DVD Recorders used in DDoS attacks
One of the more interesting findings following the Distributed Denial of Service (DDoS) attack aimed at the Akamai/Prolexic hosted KrebsOnSecurity.com website, was that hacked Internet of Things (IoT) devices common in the Smart Home were used in the attack. Devices such as Internet connected DVD Recorders, Webcams and routers were used as part of the botnet — a group of internet-connected devices taken over without their owners’ knowledge. According to Akamai, the attack was ‘nearly double the size of the largest attack they’d seen previously, and was among the biggest assaults the Internet has ever witnessed.’
“Someone has a botnet with capabilities we haven’t seen before,” revealed Martin McKeay, Akamai’s senior security advocate. “We looked at the traffic coming from the attacking systems, and they weren’t just from one region of the world or from a small subset of networks — they were everywhere.”
More about botnets
One of the most powerful ways to pursue any computationally challenging task is to leverage the untapped processing power of a very large number of everyday devices. This is the idea behind the modern botnet: a collection of compromised computers and servers distributed over the public Internet, which jointly serve the agenda of a malicious or criminal entity.
Once infiltrated with malware in a variety of ways, these compromised systems (“bots”) typically link back to a command and control (C&C) server and wait for instructions. The botnet can then be used for tasks ranging from distributed denial of service (DDOS) attacks, to collecting sensitive data, leading to identity theft and fraud.
The biggest DDoS attack ever?
Whilst the Krebs on Security DDoS attack last Tuesday was very big, with 363Gbps of data being thrown at the site, OVH – a French headquartered internet service provider – trumped these figures just a few days later. The size of the DDoS attack OVH experienced on Thursday peaked over 1.1Tbps, almost times larger than that on Krebs.
Your smart home is both a target and an accessory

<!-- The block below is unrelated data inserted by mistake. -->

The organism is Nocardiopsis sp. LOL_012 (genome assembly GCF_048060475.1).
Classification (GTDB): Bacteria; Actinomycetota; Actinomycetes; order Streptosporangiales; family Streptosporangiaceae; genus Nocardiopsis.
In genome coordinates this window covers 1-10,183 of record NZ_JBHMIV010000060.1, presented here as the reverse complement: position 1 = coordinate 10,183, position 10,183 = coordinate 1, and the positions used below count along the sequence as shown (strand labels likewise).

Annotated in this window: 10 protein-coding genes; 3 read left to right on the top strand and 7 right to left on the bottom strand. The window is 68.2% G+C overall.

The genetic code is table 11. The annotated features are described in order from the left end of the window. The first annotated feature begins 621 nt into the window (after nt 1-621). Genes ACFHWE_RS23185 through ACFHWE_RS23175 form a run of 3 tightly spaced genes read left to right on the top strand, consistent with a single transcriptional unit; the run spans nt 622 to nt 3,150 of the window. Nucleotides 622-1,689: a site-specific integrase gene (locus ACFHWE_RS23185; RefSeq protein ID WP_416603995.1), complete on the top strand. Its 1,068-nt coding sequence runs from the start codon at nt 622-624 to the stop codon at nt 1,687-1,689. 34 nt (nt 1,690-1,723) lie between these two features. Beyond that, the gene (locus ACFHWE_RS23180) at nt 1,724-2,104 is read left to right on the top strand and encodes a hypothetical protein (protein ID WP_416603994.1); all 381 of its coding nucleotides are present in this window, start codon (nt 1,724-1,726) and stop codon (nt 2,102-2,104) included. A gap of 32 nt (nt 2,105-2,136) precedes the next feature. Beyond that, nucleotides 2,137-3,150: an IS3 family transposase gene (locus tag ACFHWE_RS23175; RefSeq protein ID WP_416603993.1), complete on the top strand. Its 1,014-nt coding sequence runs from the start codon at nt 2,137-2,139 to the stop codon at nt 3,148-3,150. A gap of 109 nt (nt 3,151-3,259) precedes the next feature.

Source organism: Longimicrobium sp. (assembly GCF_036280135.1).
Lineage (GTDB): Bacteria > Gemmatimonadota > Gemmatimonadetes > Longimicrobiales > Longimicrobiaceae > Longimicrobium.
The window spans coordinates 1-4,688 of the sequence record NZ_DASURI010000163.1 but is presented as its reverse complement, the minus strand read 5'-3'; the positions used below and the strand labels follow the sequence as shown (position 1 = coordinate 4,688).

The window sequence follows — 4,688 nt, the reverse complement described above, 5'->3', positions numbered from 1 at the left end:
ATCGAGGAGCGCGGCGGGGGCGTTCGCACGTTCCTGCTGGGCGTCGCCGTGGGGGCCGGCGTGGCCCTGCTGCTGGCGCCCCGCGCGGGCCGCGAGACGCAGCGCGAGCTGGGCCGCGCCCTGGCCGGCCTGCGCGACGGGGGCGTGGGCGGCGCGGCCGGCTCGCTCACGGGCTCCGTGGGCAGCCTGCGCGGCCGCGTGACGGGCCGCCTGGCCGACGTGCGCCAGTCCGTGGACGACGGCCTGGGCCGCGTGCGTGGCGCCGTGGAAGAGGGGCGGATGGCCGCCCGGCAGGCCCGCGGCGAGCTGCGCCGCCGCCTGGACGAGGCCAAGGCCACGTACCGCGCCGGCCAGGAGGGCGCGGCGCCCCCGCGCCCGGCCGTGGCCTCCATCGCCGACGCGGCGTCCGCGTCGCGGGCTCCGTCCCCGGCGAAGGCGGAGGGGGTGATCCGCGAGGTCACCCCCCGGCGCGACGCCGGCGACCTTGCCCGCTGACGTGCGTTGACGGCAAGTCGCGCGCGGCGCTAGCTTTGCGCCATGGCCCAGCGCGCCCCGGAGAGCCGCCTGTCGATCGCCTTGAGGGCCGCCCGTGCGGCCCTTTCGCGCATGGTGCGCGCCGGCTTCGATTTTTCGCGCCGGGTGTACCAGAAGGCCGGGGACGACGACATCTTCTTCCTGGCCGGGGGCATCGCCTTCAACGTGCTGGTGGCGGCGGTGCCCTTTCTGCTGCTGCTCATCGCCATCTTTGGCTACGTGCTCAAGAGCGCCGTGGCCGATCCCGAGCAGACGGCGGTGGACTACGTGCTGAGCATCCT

Your smart home is packed full of IoT devices. From your broadband routers, smart TVs and IP webcams to Internet connected thermostats and refrigerators, each has an operating system, RAM etc. just like a desktop computer of which botnets were traditionally made up of. All counted together the untapped processing power of a global botnet comprised of IoT devices can be huge, and when you think that these devices are usually only ‘protected’ with weak or hard-coded passwords and not usually placed behind any security infrastructure in the average family home, it makes a lot of sense for the attackers to target your home in this way.
With the Internet of Things still in its infancy, it’s a safe bet to expect threats from IoT botnets to continue to grow exponentially in the same way that the number of connected devices does.
Infosec Partners can help
Concerned that your organisation isn’t prepared for a DDoS attack, or worried that your Internet connected devices at home might have been breached? We can help. From stress testing significant organisation’s security strategy and resilience to attacks including DDoS, to securing exclusive estates using full home-automation and IoT technologies, Infosec Partners are proven experts in full-spectrum cybersecurity and a team you can trust.
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UPDATE. 25 October 2016
There’s no end in sight to this escalating trend of IoT devices being used for DDoS attacks as the attack on Dyn last Friday 21st October which took down web services including Amazon, Twitter, Spotify and Netflix shows. Dyn provides DNS services amongst other things, one of the mentioned backbone services of the internet.
Bruce Schneier, the Godfather/Nostradamus of Cybersecurity predicted as much when he wrote the following in the lawfareblog.com:
“Over the past year or two, someone has been probing the defenses of the companies that run critical pieces of the Internet. “If you want to take a network off the Internet, the easiest way to do it is with a distributed denial-of-service attack (DDoS). “One company told me about a variety of probing attacks in addition to the DDoS attacks: testing the ability to manipulate Internet addresses and routes, seeing how long it takes the defenders to respond, and so on. Someone is extensively testing the core defensive capabilities of the companies that provide critical Internet services.”
At the time of writing, IBM has apologized to Australia and is compenstating the country for their part in the “malicious” cyberattack on the 9th of August that shut down a national census. The five-yearly Aug. 9 household survey by the Australian Bureau of Statistics (ABS) went offline that day after four distributed denial of service (DDoS) attacks caused by the website to be overwhelmed with traffic. IBM points the finger at the poor DDoS defences of two ISPs, Nextgen Networks and their subcontractor ISP Vocus Communications.
“We had repeated assurances from the ISP that the appropriate protocol was in place,” Kerry Purcell (IBM Australia and New Zealand managing director) told a Senate inquiry.